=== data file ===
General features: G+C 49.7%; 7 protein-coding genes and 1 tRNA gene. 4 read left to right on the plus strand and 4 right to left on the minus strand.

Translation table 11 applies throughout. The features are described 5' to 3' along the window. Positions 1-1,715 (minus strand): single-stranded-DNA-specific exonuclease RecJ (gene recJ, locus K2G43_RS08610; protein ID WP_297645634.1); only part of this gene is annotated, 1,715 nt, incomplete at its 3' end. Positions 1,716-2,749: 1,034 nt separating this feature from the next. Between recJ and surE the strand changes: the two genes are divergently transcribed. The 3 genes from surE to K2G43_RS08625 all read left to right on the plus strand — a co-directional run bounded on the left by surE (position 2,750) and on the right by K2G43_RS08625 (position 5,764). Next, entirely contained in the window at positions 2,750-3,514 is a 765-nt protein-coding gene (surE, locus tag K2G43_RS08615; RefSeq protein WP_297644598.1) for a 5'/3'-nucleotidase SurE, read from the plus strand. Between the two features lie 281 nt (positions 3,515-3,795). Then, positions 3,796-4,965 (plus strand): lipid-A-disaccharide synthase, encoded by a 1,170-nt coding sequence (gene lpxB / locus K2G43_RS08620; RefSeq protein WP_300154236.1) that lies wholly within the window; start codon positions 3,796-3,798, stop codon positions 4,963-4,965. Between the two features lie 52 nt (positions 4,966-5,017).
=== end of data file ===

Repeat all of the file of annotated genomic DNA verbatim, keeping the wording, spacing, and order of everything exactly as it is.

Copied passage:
General features: G+C 49.7%; 7 protein-coding genes and 1 tRNA gene. 4 read left to right on the plus strand and 4 right to left on the minus strand.

Translation table 11 applies throughout. The features are described 5' to 3' along the window. Positions 1-1,715 (minus strand): single-stranded-DNA-specific exonuclease RecJ (gene recJ, locus K2G43_RS08610; protein ID WP_297645634.1); only part of this gene is annotated, 1,715 nt, incomplete at its 3' end. Positions 1,716-2,749: 1,034 nt separating this feature from the next. Between recJ and surE the strand changes: the two genes are divergently transcribed. The 3 genes from surE to K2G43_RS08625 all read left to right on the plus strand — a co-directional run bounded on the left by surE (position 2,750) and on the right by K2G43_RS08625 (position 5,764). Next, entirely contained in the window at positions 2,750-3,514 is a 765-nt protein-coding gene (surE, locus tag K2G43_RS08615; RefSeq protein WP_297644598.1) for a 5'/3'-nucleotidase SurE, read from the plus strand. Between the two features lie 281 nt (positions 3,515-3,795). Then, positions 3,796-4,965 (plus strand): lipid-A-disaccharide synthase, encoded by a 1,170-nt coding sequence (gene lpxB / locus K2G43_RS08620; RefSeq protein WP_300154236.1) that lies wholly within the window; start codon positions 3,796-3,798, stop codon positions 4,963-4,965. Between the two features lie 52 nt (positions 4,966-5,017).